You’re well past adolescence (like, well past) and do what you believe are all the right things when it comes to preventing annoying breakouts. You remove your makeup every night before bed, drink lots of water, avoid processed, packaged foods and try to manage your stress levels as much as you can (ha!).
But somehow, somehow you still seem to cop a pimple the size of Mt. Everest on your chin, which–for some reason–thinks its welcome to stay for days and even weeks on end. So, what gives?
We met dermatologist Dr. Eleni Yiasemides not too long ago at a Neutrogena panel where she said a few things that really got us thinking. Here, she shares five *fun* facts that you may not have known about adult acne:
Yep, according to Dr. Eleni Yiasemides, blaming it on your “hormones” will only get you so far. Just like any other breakout, cleansing (or lack there of) can have a huge impact—especially around ‘that time of the month’.
“In most women with acne, the actual hormones are normal when they are tested,” says Dr. Yiasemides. “People often refer to acne along the jawline or lower face as “hormonal”, but this is actually incorrect.”
“Studies have shown that the location of the acne on the face or body is not actually a sign of hormonal problems,” Dr. Yiasemides goes on to explain. “Studies also show that what people consider “hormonal” acne is best treated as per all types of acne—i.e. exactly the same way!” Which brings us to our next point…
“Topical treatments and good skincare are an essential part of treating acne and preventing breakouts,” Dr. Yiasemides explains. “Treatments need to target the four key elements of acne pathogenesis, namely: (1) Blockage of the pore (2) Increased oil (sebum) production (3) Increased growth of specific bacteria and (4) Inflammation. With correct treatment, the skin will remain stable with the normal fluxes of hormones that occurs during the menstruation cycle.” That is, even if your hormones are wreaking havoc, a good skincare routine will help keep breakouts at bay.
Hold uppp, isn’t ‘dairy the devil’ and all the rest of it? Well, according to Dr. Yiasemides, not necessarily. The link between diet and acne has remained quite a controversial topic as so many different schools of thought continue to fight for the prize. Does it cause acne? Doesn’t it? What role does food play? If it doesn’t cause it, can it help it? What happened to ‘eating for beauty from the inside out’?
“There is a lot of research on adult acne (acne after the age of 26 years). We know that it is very common and can affect up to 40% of women. We also know that it is more common in professional women who have demanding jobs and lifestyles, so we think that stress plays a large role.”
“However, this is all we know,” stresses says Dr. Yiasemides. “There are lots of studies that have looked at diet and acne, and to date, there are no studies that show that these cause adult acne. They have looked at specific ingredients such as dairy milk as well as general categories such as high fat diets, high protein diets, low sugar diets etc., So far the studies are inconclusive—but the majority have shown no strong link between the diet and acne. Having said this, there are studies that show that a diet high in sugar (high GI) will exacerbate acne (not cause it—but just make it worse).”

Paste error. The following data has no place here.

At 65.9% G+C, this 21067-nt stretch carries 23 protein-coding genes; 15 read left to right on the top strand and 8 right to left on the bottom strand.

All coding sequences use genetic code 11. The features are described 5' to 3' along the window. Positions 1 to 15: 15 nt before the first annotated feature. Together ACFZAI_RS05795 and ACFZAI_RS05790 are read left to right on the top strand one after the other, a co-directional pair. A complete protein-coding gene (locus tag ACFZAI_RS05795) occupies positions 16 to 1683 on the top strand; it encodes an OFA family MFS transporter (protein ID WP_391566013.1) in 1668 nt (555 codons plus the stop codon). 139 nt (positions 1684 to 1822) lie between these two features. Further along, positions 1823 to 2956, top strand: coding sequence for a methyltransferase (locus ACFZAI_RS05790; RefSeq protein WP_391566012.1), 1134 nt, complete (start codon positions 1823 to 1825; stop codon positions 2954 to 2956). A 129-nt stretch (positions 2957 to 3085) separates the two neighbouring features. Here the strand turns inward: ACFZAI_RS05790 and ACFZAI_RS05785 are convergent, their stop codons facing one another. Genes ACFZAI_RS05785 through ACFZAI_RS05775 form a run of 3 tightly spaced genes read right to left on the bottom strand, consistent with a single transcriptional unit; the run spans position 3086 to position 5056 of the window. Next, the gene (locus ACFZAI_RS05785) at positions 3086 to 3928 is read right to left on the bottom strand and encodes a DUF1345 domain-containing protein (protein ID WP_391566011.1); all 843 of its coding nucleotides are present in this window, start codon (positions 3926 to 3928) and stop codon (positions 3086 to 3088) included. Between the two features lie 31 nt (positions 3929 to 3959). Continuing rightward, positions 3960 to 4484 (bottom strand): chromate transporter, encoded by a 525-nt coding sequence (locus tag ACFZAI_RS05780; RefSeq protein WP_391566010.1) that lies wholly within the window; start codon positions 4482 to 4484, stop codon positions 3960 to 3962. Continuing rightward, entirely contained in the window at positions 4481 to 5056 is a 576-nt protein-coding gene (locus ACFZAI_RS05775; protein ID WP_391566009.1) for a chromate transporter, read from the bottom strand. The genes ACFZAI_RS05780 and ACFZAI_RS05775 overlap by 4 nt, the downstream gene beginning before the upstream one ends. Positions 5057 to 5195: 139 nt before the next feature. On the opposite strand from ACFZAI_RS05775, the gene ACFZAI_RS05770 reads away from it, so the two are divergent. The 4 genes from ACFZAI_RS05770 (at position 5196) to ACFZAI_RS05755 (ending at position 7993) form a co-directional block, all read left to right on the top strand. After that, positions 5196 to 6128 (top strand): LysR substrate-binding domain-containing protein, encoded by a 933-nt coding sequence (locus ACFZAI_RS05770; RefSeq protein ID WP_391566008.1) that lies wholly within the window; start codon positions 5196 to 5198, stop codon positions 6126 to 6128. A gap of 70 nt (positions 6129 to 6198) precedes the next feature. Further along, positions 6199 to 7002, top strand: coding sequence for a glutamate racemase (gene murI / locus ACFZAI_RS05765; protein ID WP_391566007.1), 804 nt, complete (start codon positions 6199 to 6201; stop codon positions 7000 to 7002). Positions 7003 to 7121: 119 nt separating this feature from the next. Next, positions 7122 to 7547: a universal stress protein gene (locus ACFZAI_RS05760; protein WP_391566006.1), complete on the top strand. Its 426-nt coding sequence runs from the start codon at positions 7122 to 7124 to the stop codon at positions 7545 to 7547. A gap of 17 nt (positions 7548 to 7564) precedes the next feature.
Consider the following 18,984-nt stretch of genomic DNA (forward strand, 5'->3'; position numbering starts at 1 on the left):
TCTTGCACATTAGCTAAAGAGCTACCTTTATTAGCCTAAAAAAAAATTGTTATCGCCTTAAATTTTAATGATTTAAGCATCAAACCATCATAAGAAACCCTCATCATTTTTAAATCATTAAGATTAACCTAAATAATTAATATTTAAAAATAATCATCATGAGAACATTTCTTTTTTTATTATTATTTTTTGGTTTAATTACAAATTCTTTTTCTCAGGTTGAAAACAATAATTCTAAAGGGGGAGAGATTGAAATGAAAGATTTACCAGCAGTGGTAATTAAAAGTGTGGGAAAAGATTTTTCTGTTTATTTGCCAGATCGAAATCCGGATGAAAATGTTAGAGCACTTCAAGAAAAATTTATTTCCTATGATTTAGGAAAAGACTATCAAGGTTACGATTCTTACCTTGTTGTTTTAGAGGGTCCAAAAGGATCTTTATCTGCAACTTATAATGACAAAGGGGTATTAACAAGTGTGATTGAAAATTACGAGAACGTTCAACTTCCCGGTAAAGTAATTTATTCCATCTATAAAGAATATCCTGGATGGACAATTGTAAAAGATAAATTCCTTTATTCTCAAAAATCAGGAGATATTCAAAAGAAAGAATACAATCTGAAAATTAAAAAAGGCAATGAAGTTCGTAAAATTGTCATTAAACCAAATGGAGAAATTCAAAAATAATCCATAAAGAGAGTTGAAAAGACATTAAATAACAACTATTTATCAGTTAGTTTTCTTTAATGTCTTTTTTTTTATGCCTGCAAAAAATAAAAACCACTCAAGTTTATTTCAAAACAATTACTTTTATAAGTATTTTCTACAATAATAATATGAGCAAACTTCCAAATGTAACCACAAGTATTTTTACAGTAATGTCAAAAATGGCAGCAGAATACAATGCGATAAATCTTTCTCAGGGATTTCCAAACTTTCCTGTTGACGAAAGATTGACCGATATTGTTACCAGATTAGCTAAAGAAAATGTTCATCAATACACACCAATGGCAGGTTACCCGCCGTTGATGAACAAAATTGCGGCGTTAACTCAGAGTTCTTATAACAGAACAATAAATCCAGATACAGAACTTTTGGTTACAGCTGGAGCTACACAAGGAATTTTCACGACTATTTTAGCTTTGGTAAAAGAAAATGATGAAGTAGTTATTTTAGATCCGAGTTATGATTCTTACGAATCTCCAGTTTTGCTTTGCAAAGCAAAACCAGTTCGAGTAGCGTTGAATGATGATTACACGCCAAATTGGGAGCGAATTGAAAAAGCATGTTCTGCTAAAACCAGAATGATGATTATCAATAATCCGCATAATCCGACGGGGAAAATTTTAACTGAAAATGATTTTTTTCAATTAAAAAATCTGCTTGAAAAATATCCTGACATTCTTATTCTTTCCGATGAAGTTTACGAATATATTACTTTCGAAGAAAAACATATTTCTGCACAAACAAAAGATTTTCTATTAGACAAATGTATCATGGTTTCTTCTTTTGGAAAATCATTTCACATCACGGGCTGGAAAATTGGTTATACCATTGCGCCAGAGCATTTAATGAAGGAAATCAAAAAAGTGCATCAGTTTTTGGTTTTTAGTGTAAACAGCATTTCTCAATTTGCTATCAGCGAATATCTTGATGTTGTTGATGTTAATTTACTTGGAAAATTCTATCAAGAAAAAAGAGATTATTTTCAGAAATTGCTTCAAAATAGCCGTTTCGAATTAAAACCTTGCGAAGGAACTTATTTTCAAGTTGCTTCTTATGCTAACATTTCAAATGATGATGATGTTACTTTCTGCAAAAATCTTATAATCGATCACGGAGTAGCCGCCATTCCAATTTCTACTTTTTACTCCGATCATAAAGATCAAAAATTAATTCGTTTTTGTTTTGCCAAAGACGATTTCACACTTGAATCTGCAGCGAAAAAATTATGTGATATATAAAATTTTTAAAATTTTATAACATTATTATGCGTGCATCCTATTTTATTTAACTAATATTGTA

“As a dermatologist, I know that most women have tried changing their diet and this never leads to cure of their acne—it just leads to more frustration and anxiety!” she adds.
For many, this may sound counterintuitive, however “keeping the skin hydrated is an essential component of good skin health and allowing the skin to function optimally,” says Dr. Yiasemides.
“We find that if we keep stripping the skin of its moisture, the body will try and counteract this by producing more oil and this leads to a frustrating cycle of oily skin that is irritated but still breaking out despite treatment.”
“Most acne treatments cause dryness as a side effect,” says Dr. Yiasemides. “Dryness affects the barrier function of the skin making it more prone to irritation and sensitivity. This leads to skin that appears red, inflamed, irritated, itchy and uncomfortable. Hence, application of a moisturiser will counteract these effects of dryness.”
As it does take at least 60 days for skin to restore, Dr. Yiasemides stresses that any treatments you try can often take time for improvements to start showing on the skin. There are however, things you can do on a regular basis to help things along—like using a gentle cleanser that cleanses the skin without stripping or damaging the barrier, she advises.
“Respecting the barrier and function of the skin is really important in any skincare plan. I instruct my patients to moisturise their skin with a hydrating but oil-free formulation [check out one by Neutrogena here] as this helps to improve their skin by allowing their acne treatment to work optimally whilst keeping the skin looking and feeling healthy.”
In addition to this,Dr. Yiasemides recommends using key ingredients that have been shown to improve acne-prone skin such as “topical retinoids (vitamin A derived products); hydroxy acids such as salicylic acid, glycolic acid; benzoyl peroxide; azelaic acid; and nicotinamide (vitamin B3)–which are all available over the counter.”
And when all of the above is not enough to control your breakouts? Be sure to seek advice from a specialist dermatologist for a prescription treatment tailored to you, because if there is one thing we do know, it’s that no two skin types are alike.